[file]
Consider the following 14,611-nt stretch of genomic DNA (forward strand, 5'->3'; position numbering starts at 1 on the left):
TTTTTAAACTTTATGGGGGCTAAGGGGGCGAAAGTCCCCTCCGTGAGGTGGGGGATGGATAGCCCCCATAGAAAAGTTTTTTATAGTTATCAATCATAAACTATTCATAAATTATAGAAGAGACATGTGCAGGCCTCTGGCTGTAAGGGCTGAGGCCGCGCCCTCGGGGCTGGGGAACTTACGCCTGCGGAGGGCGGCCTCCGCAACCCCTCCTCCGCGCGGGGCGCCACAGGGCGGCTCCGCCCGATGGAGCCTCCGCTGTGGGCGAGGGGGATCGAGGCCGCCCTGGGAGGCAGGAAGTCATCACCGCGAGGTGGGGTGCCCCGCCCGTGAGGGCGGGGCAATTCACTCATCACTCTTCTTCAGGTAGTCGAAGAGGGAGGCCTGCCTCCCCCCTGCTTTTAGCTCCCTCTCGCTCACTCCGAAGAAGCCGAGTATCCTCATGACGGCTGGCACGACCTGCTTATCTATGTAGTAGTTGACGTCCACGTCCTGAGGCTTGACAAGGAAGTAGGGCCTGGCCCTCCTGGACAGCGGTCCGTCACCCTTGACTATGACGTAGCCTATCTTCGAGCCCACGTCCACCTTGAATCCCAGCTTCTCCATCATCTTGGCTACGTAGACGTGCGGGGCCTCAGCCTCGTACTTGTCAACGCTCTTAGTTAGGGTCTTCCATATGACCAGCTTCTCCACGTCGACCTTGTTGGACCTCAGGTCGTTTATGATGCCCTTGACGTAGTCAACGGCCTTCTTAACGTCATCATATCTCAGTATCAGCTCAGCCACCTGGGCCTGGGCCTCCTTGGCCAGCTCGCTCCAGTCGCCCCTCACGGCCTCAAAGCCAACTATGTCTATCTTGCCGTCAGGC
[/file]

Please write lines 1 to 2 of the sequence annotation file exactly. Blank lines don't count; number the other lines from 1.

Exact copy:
Consider the following 14,611-nt stretch of genomic DNA (forward strand, 5'->3'; position numbering starts at 1 on the left):
TTTTTAAACTTTATGGGGGCTAAGGGGGCGAAAGTCCCCTCCGTGAGGTGGGGGATGGATAGCCCCCATAGAAAAGTTTTTTATAGTTATCAATCATAAACTATTCATAAATTATAGAAGAGACATGTGCAGGCCTCTGGCTGTAAGGGCTGAGGCCGCGCCCTCGGGGCTGGGGAACTTACGCCTGCGGAGGGCGGCCTCCGCAACCCCTCCTCCGCGCGGGGCGCCACAGGGCGGCTCCGCCCGATGGAGCCTCCGCTGTGGGCGAGGGGGATCGAGGCCGCCCTGGGAGGCAGGAAGTCATCACCGCGAGGTGGGGTGCCCCGCCCGTGAGGGCGGGGCAATTCACTCATCACTCTTCTTCAGGTAGTCGAAGAGGGAGGCCTGCCTCCCCCCTGCTTTTAGCTCCCTCTCGCTCACTCCGAAGAAGCCGAGTATCCTCATGACGGCTGGCACGACCTGCTTATCTATGTAGTAGTTGACGTCCACGTCCTGAGGCTTGACAAGGAAGTAGGGCCTGGCCCTCCTGGACAGCGGTCCGTCACCCTTGACTATGACGTAGCCTATCTTCGAGCCCACGTCCACCTTGAATCCCAGCTTCTCCATCATCTTGGCTACGTAGACGTGCGGGGCCTCAGCCTCGTACTTGTCAACGCTCTTAGTTAGGGTCTTCCATATGACCAGCTTCTCCACGTCGACCTTGTTGGACCTCAGGTCGTTTATGATGCCCTTGACGTAGTCAACGGCCTTCTTAACGTCATCATATCTCAGTATCAGCTCAGCCACCTGGGCCTGGGCCTCCTTGGCCAGCTCGCTCCAGTCGCCCCTCACGGCCTCAAAGCCAACTATGTCTATCTTGCCGTCAGGC